Pope Honorius and Monothelitism

These are some resources to help show that Pope Honorius and Pope Vitalian did not support monotheletism.

The Catholic Encyclopedia has good articles these popes that explain these issues pretty helpfully: Pope Honorius and on Pope Vitalian. Regarding Pope Honorius, one thing I note is how his contemporaries defended his orthodoxy and denied that he had taught monothelitism:

"St. Maximus of Constantinople['s]...defense of Honorius is based upon the statements of a certain abbot, John Symponus, the composer of the letter of Honorius, to the effect that the pope only meant to deny that Christ had not two contrary human wills, such as are found in our fallen nature." source: the Catholic Encyclopedia

And: "[Pope John IV] explains quite truly that both Sergius and Honorius asserted one Will only because they would not admit contrary wills; yet he shows by his argument that they were wrong in using so misleading an expression." source: the Catholic Encyclopedia

I would also note an important point that Philip Hughes makes in his History of the Church Volume 1 Chapter 10. This excerpt starts after the patriarch of Jerusalem, who was named Sophronius, sent the pope a letter condemning monothelitism:
The pope thereupon wrote to Constantinople, to Alexandria and to Sophronius. The first two letters are lost, and of the third only fragments survive. We do, however, possess an earlier letter to Sophronius, written before the latter's synodal letter had been received. Three things definitely emerge from the pope's letter and the fragments. The pope deprecates all discussion as to whether there are one or two "energies, " for, whichever expression is used, misunderstanding is certain. We must, however, hold that Jesus Christ, one in person, wrought works both human and divine by means of the two natures. The same Jesus Christ acted in His two natures divinely and humanly. Finally...we must acknowledge the unity of will, for in Jesus Christ there is necessarily harmony between what is divinely willed and what is humanly willed. source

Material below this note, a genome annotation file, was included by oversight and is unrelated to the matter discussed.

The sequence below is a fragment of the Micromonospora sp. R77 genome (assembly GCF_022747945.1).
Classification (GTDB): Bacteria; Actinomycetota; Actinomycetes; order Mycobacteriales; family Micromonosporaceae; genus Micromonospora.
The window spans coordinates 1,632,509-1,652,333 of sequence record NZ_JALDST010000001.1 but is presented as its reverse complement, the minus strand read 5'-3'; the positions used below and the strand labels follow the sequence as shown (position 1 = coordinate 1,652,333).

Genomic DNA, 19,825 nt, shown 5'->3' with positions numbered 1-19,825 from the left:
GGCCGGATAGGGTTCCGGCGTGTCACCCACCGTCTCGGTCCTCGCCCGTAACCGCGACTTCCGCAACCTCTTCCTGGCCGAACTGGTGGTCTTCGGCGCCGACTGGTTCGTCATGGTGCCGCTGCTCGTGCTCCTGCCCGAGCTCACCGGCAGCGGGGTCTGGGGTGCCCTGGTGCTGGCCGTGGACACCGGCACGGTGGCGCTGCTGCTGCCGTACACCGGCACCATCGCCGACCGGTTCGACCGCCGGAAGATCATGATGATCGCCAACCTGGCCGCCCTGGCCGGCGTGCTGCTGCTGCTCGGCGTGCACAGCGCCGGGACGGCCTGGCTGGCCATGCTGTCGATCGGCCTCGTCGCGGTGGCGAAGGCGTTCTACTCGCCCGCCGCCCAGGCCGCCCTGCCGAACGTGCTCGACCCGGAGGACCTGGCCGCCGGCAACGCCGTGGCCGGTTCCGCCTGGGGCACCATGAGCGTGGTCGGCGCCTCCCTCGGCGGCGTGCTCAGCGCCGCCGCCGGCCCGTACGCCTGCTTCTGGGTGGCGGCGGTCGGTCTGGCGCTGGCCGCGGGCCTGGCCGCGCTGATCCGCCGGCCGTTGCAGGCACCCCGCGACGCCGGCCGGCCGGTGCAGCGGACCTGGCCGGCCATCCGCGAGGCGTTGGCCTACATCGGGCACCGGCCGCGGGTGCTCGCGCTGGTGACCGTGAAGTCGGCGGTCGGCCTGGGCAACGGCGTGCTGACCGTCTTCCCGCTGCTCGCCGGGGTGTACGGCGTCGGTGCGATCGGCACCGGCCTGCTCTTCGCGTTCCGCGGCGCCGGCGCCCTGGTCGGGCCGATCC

From this it appears to me that Pope Honorius did not advance monothelitism in his doctrinal letters, but rather taught the opposite. Perhaps he did not stand up against the heresy as strongly as he should have, but from these sources it appears that the pope was definitely not a monothelite.

The Church History by J.E. Darras furnishes this quote illustrating the same point: "We acknowledge that the two natures in Jesus Christ act and operate each with the other’s participation; the divine nature operates what is of God, the human what is of man, without division, without confusion, without a change of the divine nature into man, or of the human nature into God, but the differences of nature remaining wholly distinct." (Encyclical Letter of Pope Honorius, at it appears in Darras, A General History of the Catholic Church Volume 2 Chapter 6 Section 2 Paragraph 12)

Regarding Pope Vitalian, the Catholic Encyclopedia says, "Pope Vitalian...[took] a more decided stand against Monothelitism and...[t]he Monothelite Patriarch Theodore of Constantinople (from 678) even removed Vitalian's name from the diptychs." source

That indicates that he was definitely *not* an advancer of monothelitism. But that article does not appear to cite any historical documents that back up this point, which is unfortunate. Neither does the Hughes History of the Church or the Darras General History of the Catholic Church, at least not that I can find. Horace K. Mann's History of the Popes, however, refers the reader to "the acts of the thirteenth session of the Sixth General Council" to prove that Pope Vitalian wrote to the monothelite patriarch Peter "to exhort him to return to the orthodox faith." (source) The extract of that session published in NPNF doesn't appear to include that portion (source), but that is strong evidence that Vitalian was not a monothelite but was strongly orthodox.

No comments:

Post a Comment